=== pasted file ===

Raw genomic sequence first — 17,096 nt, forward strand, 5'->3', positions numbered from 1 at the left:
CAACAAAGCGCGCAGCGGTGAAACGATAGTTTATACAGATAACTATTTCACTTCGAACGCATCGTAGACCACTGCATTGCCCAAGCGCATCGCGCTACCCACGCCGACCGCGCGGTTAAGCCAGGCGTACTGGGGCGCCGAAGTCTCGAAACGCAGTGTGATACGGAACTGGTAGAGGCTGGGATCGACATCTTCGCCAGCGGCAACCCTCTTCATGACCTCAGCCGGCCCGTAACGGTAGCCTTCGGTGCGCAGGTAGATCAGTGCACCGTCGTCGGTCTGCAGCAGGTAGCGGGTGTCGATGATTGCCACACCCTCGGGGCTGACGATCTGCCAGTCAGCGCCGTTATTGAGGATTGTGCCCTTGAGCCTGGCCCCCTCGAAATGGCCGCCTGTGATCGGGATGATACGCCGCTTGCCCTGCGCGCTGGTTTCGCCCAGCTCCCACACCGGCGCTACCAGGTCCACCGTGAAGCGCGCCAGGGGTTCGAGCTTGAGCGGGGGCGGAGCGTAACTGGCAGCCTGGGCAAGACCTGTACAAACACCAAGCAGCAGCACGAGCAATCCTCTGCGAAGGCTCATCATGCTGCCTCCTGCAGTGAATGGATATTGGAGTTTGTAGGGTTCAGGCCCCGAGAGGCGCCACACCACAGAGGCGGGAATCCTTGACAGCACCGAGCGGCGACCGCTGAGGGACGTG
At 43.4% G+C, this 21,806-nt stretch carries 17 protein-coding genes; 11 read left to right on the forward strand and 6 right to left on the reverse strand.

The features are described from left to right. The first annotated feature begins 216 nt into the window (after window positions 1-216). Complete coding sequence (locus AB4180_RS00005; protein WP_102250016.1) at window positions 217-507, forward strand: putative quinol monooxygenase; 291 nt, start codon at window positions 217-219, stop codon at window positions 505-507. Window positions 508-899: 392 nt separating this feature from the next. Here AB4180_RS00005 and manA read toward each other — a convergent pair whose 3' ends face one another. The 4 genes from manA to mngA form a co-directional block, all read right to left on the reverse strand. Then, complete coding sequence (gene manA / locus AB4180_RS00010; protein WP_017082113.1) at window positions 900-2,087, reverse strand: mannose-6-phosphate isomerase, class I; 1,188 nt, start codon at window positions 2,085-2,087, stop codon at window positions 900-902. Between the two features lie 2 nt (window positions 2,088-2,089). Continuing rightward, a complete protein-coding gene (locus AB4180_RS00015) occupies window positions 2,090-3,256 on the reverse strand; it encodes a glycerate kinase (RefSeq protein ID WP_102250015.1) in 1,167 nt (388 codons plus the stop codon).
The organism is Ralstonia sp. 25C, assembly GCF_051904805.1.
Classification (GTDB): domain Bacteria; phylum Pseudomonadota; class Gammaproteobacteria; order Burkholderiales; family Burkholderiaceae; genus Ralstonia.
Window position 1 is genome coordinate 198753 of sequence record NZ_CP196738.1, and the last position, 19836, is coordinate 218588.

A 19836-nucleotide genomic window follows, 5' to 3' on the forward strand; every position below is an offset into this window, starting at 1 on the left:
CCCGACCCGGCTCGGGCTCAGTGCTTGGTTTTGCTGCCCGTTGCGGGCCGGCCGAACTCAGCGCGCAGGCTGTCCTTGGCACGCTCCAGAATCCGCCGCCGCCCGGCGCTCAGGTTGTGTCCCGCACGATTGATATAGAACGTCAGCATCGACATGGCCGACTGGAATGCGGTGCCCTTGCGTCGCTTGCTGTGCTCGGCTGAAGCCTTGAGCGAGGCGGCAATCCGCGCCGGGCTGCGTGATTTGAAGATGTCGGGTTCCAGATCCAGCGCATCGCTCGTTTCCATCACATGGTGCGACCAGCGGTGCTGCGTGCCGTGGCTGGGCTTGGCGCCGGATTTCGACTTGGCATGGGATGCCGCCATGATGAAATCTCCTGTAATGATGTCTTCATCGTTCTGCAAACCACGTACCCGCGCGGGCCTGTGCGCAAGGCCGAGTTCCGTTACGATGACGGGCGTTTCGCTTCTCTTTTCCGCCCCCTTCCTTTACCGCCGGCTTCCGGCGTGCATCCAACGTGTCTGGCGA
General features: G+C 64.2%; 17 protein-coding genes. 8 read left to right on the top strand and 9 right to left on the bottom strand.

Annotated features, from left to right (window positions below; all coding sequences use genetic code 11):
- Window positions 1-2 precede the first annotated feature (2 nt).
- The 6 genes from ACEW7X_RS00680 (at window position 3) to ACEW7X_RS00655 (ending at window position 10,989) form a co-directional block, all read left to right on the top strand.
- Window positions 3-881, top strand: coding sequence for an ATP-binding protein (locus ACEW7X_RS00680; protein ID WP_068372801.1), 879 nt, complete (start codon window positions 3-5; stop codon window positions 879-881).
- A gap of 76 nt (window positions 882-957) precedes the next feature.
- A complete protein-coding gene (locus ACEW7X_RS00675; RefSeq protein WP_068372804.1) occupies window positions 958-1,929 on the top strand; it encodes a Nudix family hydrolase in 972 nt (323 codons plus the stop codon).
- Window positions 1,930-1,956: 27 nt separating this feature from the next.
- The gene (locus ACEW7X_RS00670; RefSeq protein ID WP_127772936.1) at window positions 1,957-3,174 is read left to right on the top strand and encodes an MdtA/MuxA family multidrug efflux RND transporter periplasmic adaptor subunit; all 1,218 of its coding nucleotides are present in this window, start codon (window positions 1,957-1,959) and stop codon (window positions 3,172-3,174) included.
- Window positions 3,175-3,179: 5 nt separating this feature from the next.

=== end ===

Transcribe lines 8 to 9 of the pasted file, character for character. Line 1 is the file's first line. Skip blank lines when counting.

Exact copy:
A 19836-nucleotide genomic window follows, 5' to 3' on the forward strand; every position below is an offset into this window, starting at 1 on the left:
CCCGACCCGGCTCGGGCTCAGTGCTTGGTTTTGCTGCCCGTTGCGGGCCGGCCGAACTCAGCGCGCAGGCTGTCCTTGGCACGCTCCAGAATCCGCCGCCGCCCGGCGCTCAGGTTGTGTCCCGCACGATTGATATAGAACGTCAGCATCGACATGGCCGACTGGAATGCGGTGCCCTTGCGTCGCTTGCTGTGCTCGGCTGAAGCCTTGAGCGAGGCGGCAATCCGCGCCGGGCTGCGTGATTTGAAGATGTCGGGTTCCAGATCCAGCGCATCGCTCGTTTCCATCACATGGTGCGACCAGCGGTGCTGCGTGCCGTGGCTGGGCTTGGCGCCGGATTTCGACTTGGCATGGGATGCCGCCATGATGAAATCTCCTGTAATGATGTCTTCATCGTTCTGCAAACCACGTACCCGCGCGGGCCTGTGCGCAAGGCCGAGTTCCGTTACGATGACGGGCGTTTCGCTTCTCTTTTCCGCCCCCTTCCTTTACCGCCGGCTTCCGGCGTGCATCCAACGTGTCTGGCGA